Monarchs to the Kingdom of the Dead
Chronicles of Chaos interviews Slayer
by: Adrian Bromley
The name Slayer, amongst metal fans, is a sacred name. The band epitomized metal music in the 80s. They set the trends for what metal music was. Speed. Aggression. Anger. It was the devil's music pushed onward by harrowing guitar riffs and screams of anguish. Slayer was metal. And nowadays every one who :is: a metal fan owns either one (or both) of their 80s classic LPs _Reign In Blood_ and _South Of Heaven_. Many bands out there place Slayer as one of their major musical influences.

The 90s has been a growing time for the band. Slayer -- along with the likes of Metallica, Megadeth and Anthrax -- were one of the four bands that carried metal into the 90s. Bands that had done their share of arduous labor in the 80s by carrying the metal torch and heading into the 21st Century with riffs flailing and fists pumping. The other three acts have kind of veered off course of their metal roots lately, many of them opting for a slick, commercial feel. Had Slayer 'sold out', their career would have been over. But they didn't. Their efforts in the 90s -- _Seasons in the Abyss_ (1990), _Divine Intervention_ (1994) and _Undisputed Attitude_ (1996) -- saw the band modernizing their sound to some degree, but still laying claim to their roots. It was still metal and still oh-so Slayer.

This year brings forth a very cool and grooving Slayer LP entitled _Diabolus in Musica_. The record, while a bit crunchier in its riffs and a definite home to bombastic grooves, still fuels the fire of anguish and capping the adrenaline rush we metal heads crave. Slayer have managed to grow as a band but still stay honest and true to their roots. Many are finding this to be one of the year's best, by one of the best. What's the scoop on the new Slayer? Guitarist Jeff Hanneman sat down with CoC to discuss the new LP and Slayer's long career as one of metal's favorite bands.

"I think the key element to what we are doing is that we still enjoy what we are doing. We still get excited about the material we create," says Hanneman. "We enjoy this still. Many of those other bands (Metallica/Megadeth) may not be into this as much. They may have changed their styles 'cause they were bored with this music. As long as we still dig this and get goose bumps, why change?"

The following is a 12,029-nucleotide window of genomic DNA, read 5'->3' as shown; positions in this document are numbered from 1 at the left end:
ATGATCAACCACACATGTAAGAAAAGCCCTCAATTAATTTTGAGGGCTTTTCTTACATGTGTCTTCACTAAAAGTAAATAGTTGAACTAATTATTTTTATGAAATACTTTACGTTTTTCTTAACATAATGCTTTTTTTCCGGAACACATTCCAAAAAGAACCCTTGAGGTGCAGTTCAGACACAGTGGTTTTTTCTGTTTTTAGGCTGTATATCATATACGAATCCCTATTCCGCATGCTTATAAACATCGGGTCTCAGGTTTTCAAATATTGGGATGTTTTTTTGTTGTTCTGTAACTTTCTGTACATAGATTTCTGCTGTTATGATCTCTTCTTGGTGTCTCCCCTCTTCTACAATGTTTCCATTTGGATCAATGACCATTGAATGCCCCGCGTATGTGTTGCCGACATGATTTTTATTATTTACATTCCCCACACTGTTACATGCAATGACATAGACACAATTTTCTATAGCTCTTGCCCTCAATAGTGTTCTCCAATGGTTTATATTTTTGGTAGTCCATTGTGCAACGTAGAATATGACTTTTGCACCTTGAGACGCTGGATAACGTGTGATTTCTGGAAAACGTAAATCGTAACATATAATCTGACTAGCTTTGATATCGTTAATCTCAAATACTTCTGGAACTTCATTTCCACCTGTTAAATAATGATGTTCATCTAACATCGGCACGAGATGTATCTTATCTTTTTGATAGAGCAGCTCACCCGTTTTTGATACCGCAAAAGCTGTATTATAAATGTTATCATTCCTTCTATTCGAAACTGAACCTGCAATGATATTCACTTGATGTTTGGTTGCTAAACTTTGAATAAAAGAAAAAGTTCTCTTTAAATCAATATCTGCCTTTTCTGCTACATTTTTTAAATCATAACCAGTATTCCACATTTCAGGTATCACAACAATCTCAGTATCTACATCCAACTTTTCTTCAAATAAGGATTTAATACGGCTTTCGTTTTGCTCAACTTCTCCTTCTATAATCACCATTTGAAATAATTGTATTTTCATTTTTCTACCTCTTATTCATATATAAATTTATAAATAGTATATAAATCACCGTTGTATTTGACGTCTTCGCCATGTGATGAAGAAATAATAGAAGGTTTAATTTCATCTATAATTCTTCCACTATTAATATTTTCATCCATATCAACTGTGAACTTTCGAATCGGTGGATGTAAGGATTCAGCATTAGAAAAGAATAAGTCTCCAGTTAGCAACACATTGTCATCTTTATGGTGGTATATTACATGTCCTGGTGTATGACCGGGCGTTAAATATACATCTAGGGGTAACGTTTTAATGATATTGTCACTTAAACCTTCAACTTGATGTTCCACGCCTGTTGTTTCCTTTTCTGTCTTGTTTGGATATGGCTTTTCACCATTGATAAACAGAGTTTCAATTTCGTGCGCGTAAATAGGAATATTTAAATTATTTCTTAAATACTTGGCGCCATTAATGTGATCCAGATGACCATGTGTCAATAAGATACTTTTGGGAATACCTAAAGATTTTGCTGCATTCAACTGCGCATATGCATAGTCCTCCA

Seeing that Hanneman (who is joined in Slayer by bassist/singer Tom Araya, other guitarist Kerry King and drummer Paul Bostaph) wrote most of the material on _Diabolus in Musica_ and a lot of classic Slayer, the question of staying fresh pops up. "I think we always have something to write about. While many bands would get bored or uninspired to write, we always seem to have something to work with. We still get angry and it comes out in the music. People always seem to ask me about the music of Slayer over the years and how we have stayed charged and angry and I say to them, 'Don't you get angry over things still?', I do. We are just very good [at] bringing those emotions into the music." The career of Slayer, while starting off as a cult-like band to follow, grew into a big deal come 1990's _Seasons in the Abyss._ This was the record that broke the band into the mainstream and made it known that they were the band to follow. Had the band experienced much change going from a band on the cutting edge of metal with a loyal fan base to a huge success story for metal music? "For me it was important for us to do what we were doing," he says. "Nothing really changed for us. Just the audience grew or the overall acceptance of the band grew, but we were still doing what we were doing and enjoying it. Obviously it hasn't affected us much. It's not like we said, 'Okay, so now we have a big audience and if we change our style it'll grow bigger.' We don't care on audience size at shows or whatever. As long as we can play what we want it's all okay by us." He comments, "The biggest lesson that we have learned in this business is don't do what someone tells you to do if they have no idea what is going on. We have faced a lot of these situations over the years. One of them was when we were recording _Show No Mercy_ [1984]: the producer wanted Lombardo [Dave Lombardo, ex-drummer] to play the drums without cymbals 'cause they made too much noise and he wasn't sure if he could siphon out the noise. But we did that and it came out fine, but you can tell, at least when I hear it, that that's the way we did it. It's little things like that we have learned, which is to not let people lead you on. Do things the way you want to do them. People try to lead you astray for the most part and you gotta watch out."